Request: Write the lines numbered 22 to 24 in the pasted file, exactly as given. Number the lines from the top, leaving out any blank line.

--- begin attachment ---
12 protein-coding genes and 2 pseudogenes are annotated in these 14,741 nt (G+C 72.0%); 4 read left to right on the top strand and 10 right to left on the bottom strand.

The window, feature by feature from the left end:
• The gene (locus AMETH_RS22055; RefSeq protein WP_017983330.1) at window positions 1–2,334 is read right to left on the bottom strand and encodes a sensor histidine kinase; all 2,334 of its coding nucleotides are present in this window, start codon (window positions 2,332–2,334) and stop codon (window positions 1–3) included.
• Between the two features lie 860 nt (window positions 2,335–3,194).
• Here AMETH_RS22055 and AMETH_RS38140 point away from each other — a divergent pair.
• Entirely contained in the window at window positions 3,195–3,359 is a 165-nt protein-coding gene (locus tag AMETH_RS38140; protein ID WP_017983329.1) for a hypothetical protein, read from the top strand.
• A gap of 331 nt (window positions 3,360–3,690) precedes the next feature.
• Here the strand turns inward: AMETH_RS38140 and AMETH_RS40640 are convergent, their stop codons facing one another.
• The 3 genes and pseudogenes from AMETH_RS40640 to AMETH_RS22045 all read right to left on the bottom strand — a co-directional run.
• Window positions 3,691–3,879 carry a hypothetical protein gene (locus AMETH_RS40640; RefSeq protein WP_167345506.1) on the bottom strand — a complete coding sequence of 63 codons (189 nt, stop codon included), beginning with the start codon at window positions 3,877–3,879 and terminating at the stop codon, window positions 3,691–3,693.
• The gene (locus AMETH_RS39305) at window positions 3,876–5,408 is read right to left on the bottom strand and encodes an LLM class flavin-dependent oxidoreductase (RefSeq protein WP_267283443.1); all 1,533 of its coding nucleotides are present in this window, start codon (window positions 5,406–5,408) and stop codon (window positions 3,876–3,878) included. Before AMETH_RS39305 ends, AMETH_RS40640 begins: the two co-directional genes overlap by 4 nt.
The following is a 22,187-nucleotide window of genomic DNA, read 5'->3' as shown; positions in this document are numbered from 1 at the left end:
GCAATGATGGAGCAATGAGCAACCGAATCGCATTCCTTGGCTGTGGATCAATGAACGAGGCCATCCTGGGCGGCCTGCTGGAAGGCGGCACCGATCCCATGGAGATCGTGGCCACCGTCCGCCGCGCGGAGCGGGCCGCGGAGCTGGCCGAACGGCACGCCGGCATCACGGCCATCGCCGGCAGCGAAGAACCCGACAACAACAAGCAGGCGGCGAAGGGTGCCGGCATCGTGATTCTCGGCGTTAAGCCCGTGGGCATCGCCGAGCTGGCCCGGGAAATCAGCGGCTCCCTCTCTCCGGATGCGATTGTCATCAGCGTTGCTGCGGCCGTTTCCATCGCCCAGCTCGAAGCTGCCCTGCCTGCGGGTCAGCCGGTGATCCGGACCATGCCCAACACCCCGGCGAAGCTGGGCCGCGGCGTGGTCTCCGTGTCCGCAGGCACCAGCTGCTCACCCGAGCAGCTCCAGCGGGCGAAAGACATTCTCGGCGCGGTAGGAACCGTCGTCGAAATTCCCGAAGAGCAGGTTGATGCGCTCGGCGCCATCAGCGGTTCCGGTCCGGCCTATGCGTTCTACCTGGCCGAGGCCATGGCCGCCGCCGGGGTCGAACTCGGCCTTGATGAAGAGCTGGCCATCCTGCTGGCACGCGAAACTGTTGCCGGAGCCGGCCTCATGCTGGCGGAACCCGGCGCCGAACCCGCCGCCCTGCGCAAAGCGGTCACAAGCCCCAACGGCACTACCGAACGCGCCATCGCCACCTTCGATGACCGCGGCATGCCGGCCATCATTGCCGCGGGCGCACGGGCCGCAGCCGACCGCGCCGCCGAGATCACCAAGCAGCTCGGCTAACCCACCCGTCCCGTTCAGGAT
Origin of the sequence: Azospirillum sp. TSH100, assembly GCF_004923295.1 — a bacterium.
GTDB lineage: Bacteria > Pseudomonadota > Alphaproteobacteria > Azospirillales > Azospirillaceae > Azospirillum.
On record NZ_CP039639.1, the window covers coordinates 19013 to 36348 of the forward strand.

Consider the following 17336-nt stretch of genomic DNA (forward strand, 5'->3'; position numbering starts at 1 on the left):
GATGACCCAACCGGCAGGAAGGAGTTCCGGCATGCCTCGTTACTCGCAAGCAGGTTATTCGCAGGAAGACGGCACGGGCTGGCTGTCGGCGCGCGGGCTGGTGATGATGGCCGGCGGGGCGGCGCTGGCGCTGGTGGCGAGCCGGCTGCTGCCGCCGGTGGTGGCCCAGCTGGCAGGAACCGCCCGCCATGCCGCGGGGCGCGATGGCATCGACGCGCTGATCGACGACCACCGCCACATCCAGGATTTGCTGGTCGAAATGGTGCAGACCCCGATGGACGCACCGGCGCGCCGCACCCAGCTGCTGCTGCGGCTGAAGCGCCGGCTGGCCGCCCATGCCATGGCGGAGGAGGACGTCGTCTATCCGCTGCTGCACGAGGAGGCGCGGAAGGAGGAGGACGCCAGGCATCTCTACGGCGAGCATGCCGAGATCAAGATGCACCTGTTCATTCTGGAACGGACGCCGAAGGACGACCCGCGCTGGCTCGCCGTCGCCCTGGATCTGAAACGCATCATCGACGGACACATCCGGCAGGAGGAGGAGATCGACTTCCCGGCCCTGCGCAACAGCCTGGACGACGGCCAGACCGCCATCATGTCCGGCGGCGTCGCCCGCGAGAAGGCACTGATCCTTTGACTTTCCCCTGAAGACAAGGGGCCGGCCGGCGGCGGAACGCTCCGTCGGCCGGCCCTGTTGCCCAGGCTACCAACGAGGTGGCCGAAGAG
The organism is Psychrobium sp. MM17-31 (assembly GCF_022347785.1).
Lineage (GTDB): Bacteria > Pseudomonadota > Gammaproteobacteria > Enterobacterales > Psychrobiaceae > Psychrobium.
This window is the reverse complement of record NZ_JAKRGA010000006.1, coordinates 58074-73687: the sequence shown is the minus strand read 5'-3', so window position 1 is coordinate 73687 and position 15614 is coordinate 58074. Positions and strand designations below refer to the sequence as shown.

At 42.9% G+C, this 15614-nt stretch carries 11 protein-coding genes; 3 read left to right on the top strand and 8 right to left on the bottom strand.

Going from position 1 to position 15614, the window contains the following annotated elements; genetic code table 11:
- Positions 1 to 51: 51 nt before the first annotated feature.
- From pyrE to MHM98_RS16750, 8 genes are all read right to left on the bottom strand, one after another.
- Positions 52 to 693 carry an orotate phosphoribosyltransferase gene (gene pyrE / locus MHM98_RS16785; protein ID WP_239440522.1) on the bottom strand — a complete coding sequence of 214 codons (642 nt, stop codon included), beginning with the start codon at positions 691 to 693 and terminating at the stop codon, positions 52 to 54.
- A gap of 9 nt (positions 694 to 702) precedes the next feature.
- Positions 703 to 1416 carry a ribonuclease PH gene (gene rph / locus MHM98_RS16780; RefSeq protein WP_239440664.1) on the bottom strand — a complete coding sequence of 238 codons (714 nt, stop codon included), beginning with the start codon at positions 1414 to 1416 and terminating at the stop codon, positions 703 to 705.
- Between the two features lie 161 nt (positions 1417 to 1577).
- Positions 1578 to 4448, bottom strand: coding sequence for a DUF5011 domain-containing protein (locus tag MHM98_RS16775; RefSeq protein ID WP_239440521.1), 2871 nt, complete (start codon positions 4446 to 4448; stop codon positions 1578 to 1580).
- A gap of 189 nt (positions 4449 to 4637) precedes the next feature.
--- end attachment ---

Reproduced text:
At 42.9% G+C, this 15614-nt stretch carries 11 protein-coding genes; 3 read left to right on the top strand and 8 right to left on the bottom strand.

Going from position 1 to position 15614, the window contains the following annotated elements; genetic code table 11:
- Positions 1 to 51: 51 nt before the first annotated feature.